We've Got to Try

A couple of days ago, someone posted this on Facebook:

There is a military coup going on in Turkey. I've spent some time in Istanbul and it is a nice city. To think that things like that can happen in pretty damned civilized countries is disturbing. The fact that there are so many Americans losing their damn minds lately makes me wonder how close to tipping this boat is.
Anyway, back to your Pokemon and Trump rallies.

His frustration was palpable.

His observation came to my attention because my niece had commented on it, writing:

. . . all of us who believe in human decency and would like to live in a peaceful world can't just sit back in horror watching the news and then keep going on doing what we're doing. We don't have to stop what we do (play games, work at our jobs), but we should all take some sort of step to bring more peace to the world. Examples include doing a good deed for someone who is different from you (whether it be a different ethnicity, religion, cultural background), telling a local policeman you value the work they do, writing to your political representatives and making suggestions for how they can support the change you'd like to see in the world, etc.

Around the same time, a link in my mailbox led me to a blog post that talked about the first world phenomenon of obsessive self-care. The author, one Laurie Penny, writes:

The slow collapse of the social contract is the backdrop for a modern mania for clean eating, healthy living, personal productivity, and “radical self-love”—the insistence that, in spite of all evidence to the contrary, we can achieve a meaningful existence by maintaining a positive outlook, following our bliss, and doing a few hamstring stretches as the planet burns. The more frightening the economic outlook and the more floodwaters rise, the more the public conversation is turning toward individual fulfillment as if in a desperate attempt to make us feel like we still have some control over our lives.

This juxtaposition occurred precisely at the time that I was so despondent by what I hear on the news and what I read on Facebook that I was seriously considering a time-out of indeterminate length from both.

I'm not playing Pokemon Go, but I can understand using it as an escape from the current unpleasant reality. I'm not drinking kale smoothies, but can understand the idea that taking care of the self is one thing we can actually choose to do. These are not really very different from considering a news-and-FB black-out. And all of these things bring temporary relief so we don't have to feel like May Boatwright from The Secret Life of Bees who needed a kind of wailing wall where she could go to process the suffering she saw around her.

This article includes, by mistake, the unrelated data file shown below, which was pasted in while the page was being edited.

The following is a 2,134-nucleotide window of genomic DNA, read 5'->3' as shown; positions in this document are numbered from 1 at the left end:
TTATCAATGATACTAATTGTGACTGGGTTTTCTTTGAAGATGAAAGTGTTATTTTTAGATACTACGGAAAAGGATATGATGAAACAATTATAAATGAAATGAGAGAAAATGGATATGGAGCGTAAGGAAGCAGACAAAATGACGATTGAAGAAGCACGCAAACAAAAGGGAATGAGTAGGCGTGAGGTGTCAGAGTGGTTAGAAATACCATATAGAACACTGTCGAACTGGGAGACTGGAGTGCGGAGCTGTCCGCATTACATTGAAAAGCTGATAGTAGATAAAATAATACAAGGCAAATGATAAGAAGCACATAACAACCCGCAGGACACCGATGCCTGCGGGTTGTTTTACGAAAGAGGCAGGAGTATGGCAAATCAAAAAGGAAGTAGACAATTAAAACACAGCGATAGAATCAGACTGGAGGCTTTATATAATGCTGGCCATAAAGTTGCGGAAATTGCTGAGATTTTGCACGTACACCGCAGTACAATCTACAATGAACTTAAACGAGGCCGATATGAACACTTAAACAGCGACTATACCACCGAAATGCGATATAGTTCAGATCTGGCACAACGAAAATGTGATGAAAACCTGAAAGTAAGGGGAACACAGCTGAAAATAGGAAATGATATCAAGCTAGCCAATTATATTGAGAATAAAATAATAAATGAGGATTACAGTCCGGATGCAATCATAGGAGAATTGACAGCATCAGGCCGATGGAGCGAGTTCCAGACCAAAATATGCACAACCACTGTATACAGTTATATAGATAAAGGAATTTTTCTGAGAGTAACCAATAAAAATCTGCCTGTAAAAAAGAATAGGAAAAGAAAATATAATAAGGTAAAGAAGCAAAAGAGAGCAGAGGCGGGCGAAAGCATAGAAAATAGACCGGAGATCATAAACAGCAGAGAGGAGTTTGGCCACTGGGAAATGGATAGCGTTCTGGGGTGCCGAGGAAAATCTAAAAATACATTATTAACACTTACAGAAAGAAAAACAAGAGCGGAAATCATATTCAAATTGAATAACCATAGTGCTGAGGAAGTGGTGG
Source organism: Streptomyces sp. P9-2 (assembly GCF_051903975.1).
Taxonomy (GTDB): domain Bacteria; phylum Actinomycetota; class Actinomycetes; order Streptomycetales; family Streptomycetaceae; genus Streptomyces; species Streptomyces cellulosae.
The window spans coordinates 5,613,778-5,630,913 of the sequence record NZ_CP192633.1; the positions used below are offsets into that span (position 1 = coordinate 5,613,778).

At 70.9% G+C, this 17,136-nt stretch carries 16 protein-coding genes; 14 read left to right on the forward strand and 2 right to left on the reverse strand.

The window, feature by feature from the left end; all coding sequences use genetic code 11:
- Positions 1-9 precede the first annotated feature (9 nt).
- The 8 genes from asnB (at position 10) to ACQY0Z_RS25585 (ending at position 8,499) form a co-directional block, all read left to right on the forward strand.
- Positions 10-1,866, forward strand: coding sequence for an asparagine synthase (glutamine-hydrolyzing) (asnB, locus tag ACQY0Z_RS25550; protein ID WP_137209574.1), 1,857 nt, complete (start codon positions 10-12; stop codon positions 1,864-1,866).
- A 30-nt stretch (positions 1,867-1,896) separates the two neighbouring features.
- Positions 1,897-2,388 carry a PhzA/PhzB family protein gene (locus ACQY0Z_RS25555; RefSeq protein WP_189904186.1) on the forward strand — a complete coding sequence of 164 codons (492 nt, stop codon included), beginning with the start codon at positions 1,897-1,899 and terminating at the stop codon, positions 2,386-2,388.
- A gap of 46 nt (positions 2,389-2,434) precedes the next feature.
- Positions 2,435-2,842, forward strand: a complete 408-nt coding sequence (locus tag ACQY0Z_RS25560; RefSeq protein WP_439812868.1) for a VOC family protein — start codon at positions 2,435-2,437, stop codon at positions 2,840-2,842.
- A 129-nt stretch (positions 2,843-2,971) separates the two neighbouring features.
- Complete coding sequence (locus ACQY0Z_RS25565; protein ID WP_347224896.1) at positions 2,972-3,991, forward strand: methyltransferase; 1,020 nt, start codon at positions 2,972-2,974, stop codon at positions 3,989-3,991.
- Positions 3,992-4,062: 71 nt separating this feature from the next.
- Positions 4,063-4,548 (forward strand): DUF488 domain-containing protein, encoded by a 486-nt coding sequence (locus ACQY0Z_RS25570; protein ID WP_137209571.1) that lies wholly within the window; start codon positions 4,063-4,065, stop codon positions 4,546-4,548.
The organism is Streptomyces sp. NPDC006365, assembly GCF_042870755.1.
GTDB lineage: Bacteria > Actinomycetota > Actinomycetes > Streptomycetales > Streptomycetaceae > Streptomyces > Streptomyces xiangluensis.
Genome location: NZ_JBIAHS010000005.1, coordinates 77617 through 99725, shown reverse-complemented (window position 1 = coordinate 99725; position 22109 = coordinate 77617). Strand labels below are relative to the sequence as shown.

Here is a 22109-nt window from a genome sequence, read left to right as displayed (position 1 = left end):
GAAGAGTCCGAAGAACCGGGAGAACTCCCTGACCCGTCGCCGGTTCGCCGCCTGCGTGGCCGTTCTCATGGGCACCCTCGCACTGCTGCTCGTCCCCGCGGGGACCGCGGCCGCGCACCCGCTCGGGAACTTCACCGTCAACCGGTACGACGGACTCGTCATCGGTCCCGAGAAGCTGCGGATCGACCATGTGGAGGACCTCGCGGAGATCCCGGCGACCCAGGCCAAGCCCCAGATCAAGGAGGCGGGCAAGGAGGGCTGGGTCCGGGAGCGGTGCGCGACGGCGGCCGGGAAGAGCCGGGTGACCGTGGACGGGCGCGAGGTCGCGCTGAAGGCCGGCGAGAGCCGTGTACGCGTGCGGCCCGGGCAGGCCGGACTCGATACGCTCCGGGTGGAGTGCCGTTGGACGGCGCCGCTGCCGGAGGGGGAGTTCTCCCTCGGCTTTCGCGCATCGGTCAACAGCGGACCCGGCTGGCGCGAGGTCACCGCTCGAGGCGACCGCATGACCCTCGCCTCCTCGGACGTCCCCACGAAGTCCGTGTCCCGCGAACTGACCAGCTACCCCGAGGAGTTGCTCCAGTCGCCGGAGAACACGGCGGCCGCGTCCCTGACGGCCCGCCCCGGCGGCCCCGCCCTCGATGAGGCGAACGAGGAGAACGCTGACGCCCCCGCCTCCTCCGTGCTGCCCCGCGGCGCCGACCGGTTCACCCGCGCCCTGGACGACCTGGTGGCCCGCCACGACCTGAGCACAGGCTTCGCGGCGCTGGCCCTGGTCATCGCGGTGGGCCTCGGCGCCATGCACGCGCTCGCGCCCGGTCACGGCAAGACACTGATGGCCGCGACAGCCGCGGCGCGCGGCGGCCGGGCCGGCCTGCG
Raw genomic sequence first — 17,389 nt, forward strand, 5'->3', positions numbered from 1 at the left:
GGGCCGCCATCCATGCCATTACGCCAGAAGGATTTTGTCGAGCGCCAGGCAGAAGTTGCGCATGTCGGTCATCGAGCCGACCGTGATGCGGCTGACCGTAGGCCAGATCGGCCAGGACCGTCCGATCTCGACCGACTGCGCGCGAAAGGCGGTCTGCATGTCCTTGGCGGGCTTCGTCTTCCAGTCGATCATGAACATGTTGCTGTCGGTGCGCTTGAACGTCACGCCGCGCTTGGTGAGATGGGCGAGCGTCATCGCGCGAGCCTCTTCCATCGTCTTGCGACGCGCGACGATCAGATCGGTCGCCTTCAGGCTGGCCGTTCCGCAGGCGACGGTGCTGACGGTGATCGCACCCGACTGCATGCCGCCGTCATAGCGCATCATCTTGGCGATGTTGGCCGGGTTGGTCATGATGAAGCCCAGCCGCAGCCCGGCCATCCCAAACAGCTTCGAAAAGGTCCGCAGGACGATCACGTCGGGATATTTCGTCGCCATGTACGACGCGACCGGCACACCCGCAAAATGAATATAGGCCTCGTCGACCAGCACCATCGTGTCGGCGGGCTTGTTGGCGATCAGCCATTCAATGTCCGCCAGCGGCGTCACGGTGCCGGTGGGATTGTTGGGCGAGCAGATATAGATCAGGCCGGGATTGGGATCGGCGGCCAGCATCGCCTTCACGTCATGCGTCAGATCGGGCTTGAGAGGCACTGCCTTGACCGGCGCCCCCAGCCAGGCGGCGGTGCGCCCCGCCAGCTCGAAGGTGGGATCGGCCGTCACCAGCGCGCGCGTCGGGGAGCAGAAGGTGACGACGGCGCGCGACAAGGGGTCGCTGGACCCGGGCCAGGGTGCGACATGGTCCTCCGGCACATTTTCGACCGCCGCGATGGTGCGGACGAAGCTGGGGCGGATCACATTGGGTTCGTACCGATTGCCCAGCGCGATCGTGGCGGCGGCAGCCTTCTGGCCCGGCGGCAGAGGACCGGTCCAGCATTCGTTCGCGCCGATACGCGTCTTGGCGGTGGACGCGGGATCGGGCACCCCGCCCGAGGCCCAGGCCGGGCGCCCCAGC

Temporary escape is fine, but as my niece says, it isn't enough. I can't pray for peace without having a willingness to commit -- in whatever small ways I can -- to helping to achieve it. I can't wish for the world to be different unless I am ready to be different myself. 

Yesterday, our pastor, wrestling with the dreaded Mary-Martha text, made an impassioned plea that we listen -- really listen -- to each other. Sometimes that is all it takes to make a difference. And if we want to do more but lack ideas, we can go here for inspiration.

One random act of kindness daily. I'm committing to try. How about you?


Quiltdivajulie said…
You are not the only one contemplating a FB time out (the televised news has already gone away). I like the idea of RAOK and have for a long time. Great post, Nancy!
suz said…
Love the RAOK idea! Thanks Nancy
Janet O. said…
Great post, Nancy. So needed--and I am ready to commit!
Karla said…
Wonderful post. In a time when we feel so hopeless and helpless it is good to be reminded to commit a RAOK everywhere we go. And the funny thing is, not only do we help someone or just put a smile on some else's face, we fill our hearts with peace.

Thank you.
Sue said…
I took a FB time out in May, dropped the app, stopped looking each day, and am ready to do it again. I stopped the news ages ago. We would watch at dinner time and it was making me ill. Now I plan an early dinner, leave my husband to watch and retreat to read or sew. I am doing the same with the convention this week. You have given me a suggestion of something positive to do. Challenge accepted. Thanks Nancy.
Barbara Anne said…
What an apt and thoughtful post and a very worthy goal. What the world needs is abundant kindness and consideration for all. My lupus annoyance keeps me home a great deal, but I can write kind comments on blogs around the world, be helpful to all of our neighbors, and speak an encouraging word to all I meet.

Thank you!

Nann said…
What bothers me about RAOK is that if you *commit* to doing them, then they're not random. Let's practice *intentional* acts of kindness! (I admit I need to be more intentional.)
Lori said…
YES! I try to practice small gestures of kindness every day. Some days are a lot easier than other days to do it.